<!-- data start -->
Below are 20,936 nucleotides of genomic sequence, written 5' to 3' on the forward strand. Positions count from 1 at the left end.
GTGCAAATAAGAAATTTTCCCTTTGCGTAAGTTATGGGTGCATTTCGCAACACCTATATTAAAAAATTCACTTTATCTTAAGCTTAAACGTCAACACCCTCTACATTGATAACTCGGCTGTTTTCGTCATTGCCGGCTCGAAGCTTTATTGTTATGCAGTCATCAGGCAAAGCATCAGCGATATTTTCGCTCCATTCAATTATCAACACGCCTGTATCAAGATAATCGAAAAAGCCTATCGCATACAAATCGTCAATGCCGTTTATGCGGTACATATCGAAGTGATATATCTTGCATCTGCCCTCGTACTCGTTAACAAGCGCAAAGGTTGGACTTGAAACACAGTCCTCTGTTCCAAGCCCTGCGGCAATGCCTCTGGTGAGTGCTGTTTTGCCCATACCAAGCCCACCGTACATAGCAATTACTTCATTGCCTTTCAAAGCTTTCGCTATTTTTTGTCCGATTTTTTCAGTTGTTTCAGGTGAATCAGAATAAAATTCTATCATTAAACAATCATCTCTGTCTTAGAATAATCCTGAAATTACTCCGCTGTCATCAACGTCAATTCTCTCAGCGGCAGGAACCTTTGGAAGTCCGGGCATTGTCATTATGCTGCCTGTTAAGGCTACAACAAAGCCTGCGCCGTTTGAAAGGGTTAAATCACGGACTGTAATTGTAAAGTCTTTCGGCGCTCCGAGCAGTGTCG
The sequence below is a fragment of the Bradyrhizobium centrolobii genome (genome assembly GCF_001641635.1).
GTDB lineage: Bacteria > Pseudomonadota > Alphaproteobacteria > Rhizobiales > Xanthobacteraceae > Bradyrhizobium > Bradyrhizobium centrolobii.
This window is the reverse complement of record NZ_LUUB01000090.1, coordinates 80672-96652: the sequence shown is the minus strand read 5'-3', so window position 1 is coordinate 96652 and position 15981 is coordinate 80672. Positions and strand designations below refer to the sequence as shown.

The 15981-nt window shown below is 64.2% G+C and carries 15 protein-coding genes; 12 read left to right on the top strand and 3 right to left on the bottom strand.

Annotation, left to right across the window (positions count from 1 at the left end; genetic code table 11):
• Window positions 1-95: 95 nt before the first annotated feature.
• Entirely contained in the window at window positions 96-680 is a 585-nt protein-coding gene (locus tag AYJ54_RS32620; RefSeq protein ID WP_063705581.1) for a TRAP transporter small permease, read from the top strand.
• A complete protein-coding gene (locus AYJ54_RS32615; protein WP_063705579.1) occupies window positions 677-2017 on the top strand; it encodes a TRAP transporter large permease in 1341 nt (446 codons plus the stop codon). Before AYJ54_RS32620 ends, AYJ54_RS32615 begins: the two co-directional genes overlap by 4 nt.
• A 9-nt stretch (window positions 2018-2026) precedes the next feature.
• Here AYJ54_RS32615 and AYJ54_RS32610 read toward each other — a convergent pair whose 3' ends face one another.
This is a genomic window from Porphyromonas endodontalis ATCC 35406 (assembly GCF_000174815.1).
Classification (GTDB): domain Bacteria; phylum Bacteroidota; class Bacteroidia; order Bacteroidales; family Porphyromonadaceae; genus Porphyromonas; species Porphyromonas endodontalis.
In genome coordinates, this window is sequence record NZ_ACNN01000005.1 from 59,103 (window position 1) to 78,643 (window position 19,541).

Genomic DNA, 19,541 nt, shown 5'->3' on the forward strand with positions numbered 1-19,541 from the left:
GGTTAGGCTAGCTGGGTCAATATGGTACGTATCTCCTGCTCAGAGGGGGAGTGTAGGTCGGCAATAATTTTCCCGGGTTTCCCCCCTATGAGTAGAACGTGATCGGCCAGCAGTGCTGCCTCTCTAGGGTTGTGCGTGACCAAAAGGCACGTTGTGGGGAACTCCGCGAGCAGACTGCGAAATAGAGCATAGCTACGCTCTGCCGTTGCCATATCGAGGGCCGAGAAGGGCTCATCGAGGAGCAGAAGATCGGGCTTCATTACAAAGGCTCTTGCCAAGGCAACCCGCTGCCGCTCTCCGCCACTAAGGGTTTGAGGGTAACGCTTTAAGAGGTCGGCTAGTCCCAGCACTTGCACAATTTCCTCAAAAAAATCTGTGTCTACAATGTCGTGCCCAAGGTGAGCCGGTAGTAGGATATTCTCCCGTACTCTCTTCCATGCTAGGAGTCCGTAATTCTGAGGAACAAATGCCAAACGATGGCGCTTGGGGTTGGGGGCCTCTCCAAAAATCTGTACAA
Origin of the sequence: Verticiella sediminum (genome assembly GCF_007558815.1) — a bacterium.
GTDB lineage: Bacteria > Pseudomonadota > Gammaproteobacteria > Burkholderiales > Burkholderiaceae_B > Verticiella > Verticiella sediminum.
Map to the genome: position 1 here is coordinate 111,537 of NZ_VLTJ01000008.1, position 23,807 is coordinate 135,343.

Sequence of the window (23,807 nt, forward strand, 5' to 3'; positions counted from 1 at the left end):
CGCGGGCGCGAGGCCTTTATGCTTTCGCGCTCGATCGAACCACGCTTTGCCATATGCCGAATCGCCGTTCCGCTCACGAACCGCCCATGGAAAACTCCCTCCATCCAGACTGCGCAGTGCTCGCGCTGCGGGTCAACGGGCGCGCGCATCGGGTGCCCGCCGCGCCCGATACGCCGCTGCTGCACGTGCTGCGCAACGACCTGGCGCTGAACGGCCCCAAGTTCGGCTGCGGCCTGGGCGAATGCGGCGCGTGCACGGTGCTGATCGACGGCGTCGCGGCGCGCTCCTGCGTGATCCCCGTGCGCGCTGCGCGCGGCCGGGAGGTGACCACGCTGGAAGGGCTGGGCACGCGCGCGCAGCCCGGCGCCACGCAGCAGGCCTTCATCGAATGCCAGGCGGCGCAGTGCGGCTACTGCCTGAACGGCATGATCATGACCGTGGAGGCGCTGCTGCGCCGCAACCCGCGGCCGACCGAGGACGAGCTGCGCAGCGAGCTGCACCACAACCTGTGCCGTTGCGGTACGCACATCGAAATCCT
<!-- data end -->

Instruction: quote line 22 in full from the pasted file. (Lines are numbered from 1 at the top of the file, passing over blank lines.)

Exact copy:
CGCGGGCGCGAGGCCTTTATGCTTTCGCGCTCGATCGAACCACGCTTTGCCATATGCCGAATCGCCGTTCCGCTCACGAACCGCCCATGGAAAACTCCCTCCATCCAGACTGCGCAGTGCTCGCGCTGCGGGTCAACGGGCGCGCGCATCGGGTGCCCGCCGCGCCCGATACGCCGCTGCTGCACGTGCTGCGCAACGACCTGGCGCTGAACGGCCCCAAGTTCGGCTGCGGCCTGGGCGAATGCGGCGCGTGCACGGTGCTGATCGACGGCGTCGCGGCGCGCTCCTGCGTGATCCCCGTGCGCGCTGCGCGCGGCCGGGAGGTGACCACGCTGGAAGGGCTGGGCACGCGCGCGCAGCCCGGCGCCACGCAGCAGGCCTTCATCGAATGCCAGGCGGCGCAGTGCGGCTACTGCCTGAACGGCATGATCATGACCGTGGAGGCGCTGCTGCGCCGCAACCCGCGGCCGACCGAGGACGAGCTGCGCAGCGAGCTGCACCACAACCTGTGCCGTTGCGGTACGCACATCGAAATCCT